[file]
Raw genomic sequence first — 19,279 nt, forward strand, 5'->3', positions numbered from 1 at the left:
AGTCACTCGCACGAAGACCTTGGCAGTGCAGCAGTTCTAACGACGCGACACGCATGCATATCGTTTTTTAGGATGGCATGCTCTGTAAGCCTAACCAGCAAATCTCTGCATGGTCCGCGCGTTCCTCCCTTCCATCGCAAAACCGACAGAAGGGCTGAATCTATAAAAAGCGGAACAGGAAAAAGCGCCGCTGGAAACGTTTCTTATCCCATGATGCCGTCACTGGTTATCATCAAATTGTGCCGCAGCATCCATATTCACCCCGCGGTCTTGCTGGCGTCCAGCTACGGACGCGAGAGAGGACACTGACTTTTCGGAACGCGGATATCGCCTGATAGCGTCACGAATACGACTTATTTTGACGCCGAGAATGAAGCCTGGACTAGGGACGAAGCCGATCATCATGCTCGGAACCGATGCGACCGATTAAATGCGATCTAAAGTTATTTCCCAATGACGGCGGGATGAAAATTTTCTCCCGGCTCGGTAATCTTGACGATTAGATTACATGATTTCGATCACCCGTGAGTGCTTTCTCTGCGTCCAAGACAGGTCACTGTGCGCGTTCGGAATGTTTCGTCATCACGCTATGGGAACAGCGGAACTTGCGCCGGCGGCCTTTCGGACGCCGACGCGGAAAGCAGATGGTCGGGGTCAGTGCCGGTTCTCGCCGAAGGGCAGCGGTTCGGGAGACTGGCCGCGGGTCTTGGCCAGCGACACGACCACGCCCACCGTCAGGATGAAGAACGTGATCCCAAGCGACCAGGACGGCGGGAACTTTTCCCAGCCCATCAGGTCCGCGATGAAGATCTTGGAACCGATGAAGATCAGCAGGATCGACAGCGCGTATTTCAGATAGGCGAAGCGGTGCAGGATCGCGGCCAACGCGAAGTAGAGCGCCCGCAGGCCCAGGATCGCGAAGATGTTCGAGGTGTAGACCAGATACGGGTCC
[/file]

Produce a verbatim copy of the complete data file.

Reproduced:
Raw genomic sequence first — 19,279 nt, forward strand, 5'->3', positions numbered from 1 at the left:
AGTCACTCGCACGAAGACCTTGGCAGTGCAGCAGTTCTAACGACGCGACACGCATGCATATCGTTTTTTAGGATGGCATGCTCTGTAAGCCTAACCAGCAAATCTCTGCATGGTCCGCGCGTTCCTCCCTTCCATCGCAAAACCGACAGAAGGGCTGAATCTATAAAAAGCGGAACAGGAAAAAGCGCCGCTGGAAACGTTTCTTATCCCATGATGCCGTCACTGGTTATCATCAAATTGTGCCGCAGCATCCATATTCACCCCGCGGTCTTGCTGGCGTCCAGCTACGGACGCGAGAGAGGACACTGACTTTTCGGAACGCGGATATCGCCTGATAGCGTCACGAATACGACTTATTTTGACGCCGAGAATGAAGCCTGGACTAGGGACGAAGCCGATCATCATGCTCGGAACCGATGCGACCGATTAAATGCGATCTAAAGTTATTTCCCAATGACGGCGGGATGAAAATTTTCTCCCGGCTCGGTAATCTTGACGATTAGATTACATGATTTCGATCACCCGTGAGTGCTTTCTCTGCGTCCAAGACAGGTCACTGTGCGCGTTCGGAATGTTTCGTCATCACGCTATGGGAACAGCGGAACTTGCGCCGGCGGCCTTTCGGACGCCGACGCGGAAAGCAGATGGTCGGGGTCAGTGCCGGTTCTCGCCGAAGGGCAGCGGTTCGGGAGACTGGCCGCGGGTCTTGGCCAGCGACACGACCACGCCCACCGTCAGGATGAAGAACGTGATCCCAAGCGACCAGGACGGCGGGAACTTTTCCCAGCCCATCAGGTCCGCGATGAAGATCTTGGAACCGATGAAGATCAGCAGGATCGACAGCGCGTATTTCAGATAGGCGAAGCGGTGCAGGATCGCGGCCAACGCGAAGTAGAGCGCCCGCAGGCCCAGGATCGCGAAGATGTTCGAGGTGTAGACCAGATACGGGTCC